France is one of the most popular tourist destinations in the world, with more than 80 million international visitors per year. With one of the richest cultural histories of any country, France is full to brimming with landmarks and tourist attractions in the major cities as well as the countryside.
Renowned for food, fashion and art, visitors can enjoy everything from water sports on golden beaches to skiing atop mountainous peaks on the Alps. Wonderfully diverse cultural experiences are on offer in the capital Paris, where tourists can indulge in all that France has to offer.
What are the roads like in France?
The system of highways through France is well-treated, with major routes across the country home to wide, smooth roads. However, many of the roads around urban areas, in cities and in towns, date back to the original construction of the town, which tend to be narrow, winding and made with cobblestone.
What are the drivers in France like?
Where once city drivers would drive rather aggressively (and rely heavily on the car horn), persistent policing has significantly reduce the amount of aggressive driving across the country.
What are the best times to drive?
Across the country, most driving conditions are reasonably consistent across the day and week. However, Samedi noir, aka ‘Black Saturday’, takes place at the start and end of school holidays and marks a day of notoriously bad traffic. It is advised to attempt to avoid driving during this time.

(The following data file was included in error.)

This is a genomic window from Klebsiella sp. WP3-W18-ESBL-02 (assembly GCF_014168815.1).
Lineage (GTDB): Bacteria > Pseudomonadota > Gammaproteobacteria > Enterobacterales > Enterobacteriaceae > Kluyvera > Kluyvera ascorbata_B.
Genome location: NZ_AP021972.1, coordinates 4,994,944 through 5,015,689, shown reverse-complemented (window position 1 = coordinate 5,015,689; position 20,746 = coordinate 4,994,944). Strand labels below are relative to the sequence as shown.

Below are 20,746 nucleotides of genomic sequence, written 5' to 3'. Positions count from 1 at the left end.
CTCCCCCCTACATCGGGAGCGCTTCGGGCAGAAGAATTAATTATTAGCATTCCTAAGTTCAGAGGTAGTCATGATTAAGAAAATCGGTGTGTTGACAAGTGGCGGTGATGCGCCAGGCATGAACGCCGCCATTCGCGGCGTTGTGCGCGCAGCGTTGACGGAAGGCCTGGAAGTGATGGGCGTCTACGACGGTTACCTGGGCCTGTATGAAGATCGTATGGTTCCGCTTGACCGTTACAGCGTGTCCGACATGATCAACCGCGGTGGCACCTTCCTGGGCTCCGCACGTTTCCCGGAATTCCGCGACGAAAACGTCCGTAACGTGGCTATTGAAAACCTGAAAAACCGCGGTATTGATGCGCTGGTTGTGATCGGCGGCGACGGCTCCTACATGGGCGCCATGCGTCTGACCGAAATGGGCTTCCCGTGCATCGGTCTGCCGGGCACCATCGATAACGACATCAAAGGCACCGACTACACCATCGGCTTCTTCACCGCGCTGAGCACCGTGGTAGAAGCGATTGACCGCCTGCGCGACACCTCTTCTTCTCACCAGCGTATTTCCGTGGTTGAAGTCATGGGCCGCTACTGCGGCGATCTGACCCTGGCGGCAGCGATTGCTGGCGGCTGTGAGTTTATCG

What are the driving laws?
When driving in France, you must have a warning triangle, a reflective jacket and a breathalyser in your vehicle at all time, or risk receiving an on-the-spot fine. Children under 10 must always be seated in a child seat when in the vehicle. It is also illegal to carry in the vehicle any device that can detect speed cameras.
The autoroute, the French equivalent of a motorway or freeway, is mainly linked by a toll road. You will be provided with an entrance ticket, which, if you lose, you will be charged for by the distance you have travelled between tolls along with an additional fee.
Coins and credit cards can be used to pay the toll fees, though only credit cards with the correct transponders may be used (these can be purchases from Sanef in the UK).
Unless the road is marked otherwise, drivers give way to any vehicle coming from the right. This differs from the roundabout rules; drivers on the outside of the roundabout must yield to those on the inside.